I have marsupial instincts.
My half-filled purse contains an umbrealla, two novels, a Camille Paglia book, bottled water, five parking tickets from Cincinnati, a large tub of petroleum jelly, eleven inkpens, seven teabags, hair wax (for blondes... it was cheaper), a package of cashews, mace, and my journal... always my journal.
Four hours ago there was an empty bottle of white wine hiding at the bottom, but it has been properly disposed of.
Today I woke up, took a proper bubble bath (this involved a 1927 Kohler claw-foot tub, multiple candles, Gershwin, and two hours of perfect bliss), and sat down to chat with Shawn before drying my hair. When I came back to the computer, I found that my father had taken it over. I opened my mouth, drew a breath... and thought better of it. He turned around, burning me with his eyes.
I feel a little sorry for the man, living with four women.
I knew that disturbing him would cause much more trouble than it was worth. And I needed to dispose of the bottle.
I flipped through the tapes in my car. Tilt... oh, yes. Very fitting. Windows rolled down... February chill and long hair be damned!
"Here I am, still intact. And I should give myself credit for that... But I have cast a stone deep into my throat."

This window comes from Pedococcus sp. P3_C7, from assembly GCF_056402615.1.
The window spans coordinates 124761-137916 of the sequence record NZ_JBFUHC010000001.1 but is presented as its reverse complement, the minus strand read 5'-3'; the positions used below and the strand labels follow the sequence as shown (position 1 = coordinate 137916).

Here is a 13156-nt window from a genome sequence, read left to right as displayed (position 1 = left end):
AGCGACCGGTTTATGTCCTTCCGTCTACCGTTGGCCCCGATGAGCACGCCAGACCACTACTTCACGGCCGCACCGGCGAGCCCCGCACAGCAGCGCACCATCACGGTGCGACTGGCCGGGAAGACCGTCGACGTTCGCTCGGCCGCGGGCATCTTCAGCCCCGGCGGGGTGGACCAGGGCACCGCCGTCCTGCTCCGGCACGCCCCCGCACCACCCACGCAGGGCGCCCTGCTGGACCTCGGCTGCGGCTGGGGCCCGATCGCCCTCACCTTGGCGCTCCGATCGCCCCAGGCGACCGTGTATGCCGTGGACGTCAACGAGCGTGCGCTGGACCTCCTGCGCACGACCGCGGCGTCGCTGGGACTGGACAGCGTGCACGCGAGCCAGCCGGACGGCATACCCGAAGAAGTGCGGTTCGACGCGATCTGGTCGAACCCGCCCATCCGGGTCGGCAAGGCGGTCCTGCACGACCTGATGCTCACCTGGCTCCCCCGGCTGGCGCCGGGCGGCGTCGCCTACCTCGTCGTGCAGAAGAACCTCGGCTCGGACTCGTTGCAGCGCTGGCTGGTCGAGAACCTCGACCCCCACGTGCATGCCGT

To Kroger... One pound of pesticide-y strawberries. To Mapco... One pound of freshly-washed strawberries. To the cemetery.
I don't consider myself to be a morbid person, and cemeteries don't get me off like that. Still, they are wooded and full of delicious silence. And this cemetery is special. It's 200 years old, very well-hidden, and it overlooks a lovely pond. Besides, the living frighten me more than the dead do.
I lean against a crypt, sucking strawberries and studying the pond. A perfect birch is wavily reflected on its murky surface. It makes me think of fractals. I imagine myself as a fragment of something living and breathing and infinite. The water, the quiet, my familiar cardigan, the strawberry juice on my tongue... these things pacify me. I lay back, head on my purse. The sky is so huge. I feel it sucking the cynicism from my gaping mouth. My eyes are full of everything and nothing and a palpable sliver of now. I laugh...
With a sudden burst of childlike enthusiasm, I tear a page from my journal and draw... Soon the page is an unconvincing treasure map.
Happiness lies HERE.
To my great surprise, when I threw the bottle, it made a perfect arc and KER-SPLASHED exactly where I wanted it. The birch's image shattered and danced and came back together, proving that it was as resiliant as I am.
So I disposed of the wine bottle. And I think I disposed of my reasons for drinking alone at home on a Saturday night...